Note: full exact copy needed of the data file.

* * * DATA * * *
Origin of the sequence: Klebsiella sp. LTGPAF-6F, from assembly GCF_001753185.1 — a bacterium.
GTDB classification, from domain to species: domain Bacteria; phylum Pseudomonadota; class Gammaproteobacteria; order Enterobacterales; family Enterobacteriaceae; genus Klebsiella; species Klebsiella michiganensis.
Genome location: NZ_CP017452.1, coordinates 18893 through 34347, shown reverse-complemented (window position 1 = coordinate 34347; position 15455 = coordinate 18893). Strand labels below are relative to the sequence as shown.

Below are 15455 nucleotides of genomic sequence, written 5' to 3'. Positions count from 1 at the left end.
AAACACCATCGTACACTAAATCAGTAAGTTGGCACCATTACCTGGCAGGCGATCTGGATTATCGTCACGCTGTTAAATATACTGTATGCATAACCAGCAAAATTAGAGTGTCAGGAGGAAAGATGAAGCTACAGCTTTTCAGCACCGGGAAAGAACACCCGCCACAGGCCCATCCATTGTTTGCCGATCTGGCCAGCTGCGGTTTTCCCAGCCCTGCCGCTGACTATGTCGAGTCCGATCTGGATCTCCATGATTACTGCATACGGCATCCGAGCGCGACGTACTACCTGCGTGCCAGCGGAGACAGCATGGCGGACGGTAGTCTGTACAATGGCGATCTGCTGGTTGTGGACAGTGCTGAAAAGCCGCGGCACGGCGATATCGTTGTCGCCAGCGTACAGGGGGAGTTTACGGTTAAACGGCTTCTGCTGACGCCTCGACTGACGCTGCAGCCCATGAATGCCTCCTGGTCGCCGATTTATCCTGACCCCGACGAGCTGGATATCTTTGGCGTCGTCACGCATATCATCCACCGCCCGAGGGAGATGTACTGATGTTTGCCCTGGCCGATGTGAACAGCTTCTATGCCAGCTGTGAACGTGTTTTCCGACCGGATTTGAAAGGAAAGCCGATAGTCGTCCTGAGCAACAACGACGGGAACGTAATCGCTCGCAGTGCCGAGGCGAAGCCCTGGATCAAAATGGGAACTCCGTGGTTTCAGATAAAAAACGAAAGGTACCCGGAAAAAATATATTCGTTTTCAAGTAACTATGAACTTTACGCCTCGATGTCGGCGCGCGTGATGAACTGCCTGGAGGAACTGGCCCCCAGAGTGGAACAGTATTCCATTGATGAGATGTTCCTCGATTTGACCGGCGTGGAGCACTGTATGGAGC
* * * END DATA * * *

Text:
Origin of the sequence: Klebsiella sp. LTGPAF-6F, from assembly GCF_001753185.1 — a bacterium.
GTDB classification, from domain to species: domain Bacteria; phylum Pseudomonadota; class Gammaproteobacteria; order Enterobacterales; family Enterobacteriaceae; genus Klebsiella; species Klebsiella michiganensis.
Genome location: NZ_CP017452.1, coordinates 18893 through 34347, shown reverse-complemented (window position 1 = coordinate 34347; position 15455 = coordinate 18893). Strand labels below are relative to the sequence as shown.

Below are 15455 nucleotides of genomic sequence, written 5' to 3'. Positions count from 1 at the left end.
AAACACCATCGTACACTAAATCAGTAAGTTGGCACCATTACCTGGCAGGCGATCTGGATTATCGTCACGCTGTTAAATATACTGTATGCATAACCAGCAAAATTAGAGTGTCAGGAGGAAAGATGAAGCTACAGCTTTTCAGCACCGGGAAAGAACACCCGCCACAGGCCCATCCATTGTTTGCCGATCTGGCCAGCTGCGGTTTTCCCAGCCCTGCCGCTGACTATGTCGAGTCCGATCTGGATCTCCATGATTACTGCATACGGCATCCGAGCGCGACGTACTACCTGCGTGCCAGCGGAGACAGCATGGCGGACGGTAGTCTGTACAATGGCGATCTGCTGGTTGTGGACAGTGCTGAAAAGCCGCGGCACGGCGATATCGTTGTCGCCAGCGTACAGGGGGAGTTTACGGTTAAACGGCTTCTGCTGACGCCTCGACTGACGCTGCAGCCCATGAATGCCTCCTGGTCGCCGATTTATCCTGACCCCGACGAGCTGGATATCTTTGGCGTCGTCACGCATATCATCCACCGCCCGAGGGAGATGTACTGATGTTTGCCCTGGCCGATGTGAACAGCTTCTATGCCAGCTGTGAACGTGTTTTCCGACCGGATTTGAAAGGAAAGCCGATAGTCGTCCTGAGCAACAACGACGGGAACGTAATCGCTCGCAGTGCCGAGGCGAAGCCCTGGATCAAAATGGGAACTCCGTGGTTTCAGATAAAAAACGAAAGGTACCCGGAAAAAATATATTCGTTTTCAAGTAACTATGAACTTTACGCCTCGATGTCGGCGCGCGTGATGAACTGCCTGGAGGAACTGGCCCCCAGAGTGGAACAGTATTCCATTGATGAGATGTTCCTCGATTTGACCGGCGTGGAGCACTGTATGGAGC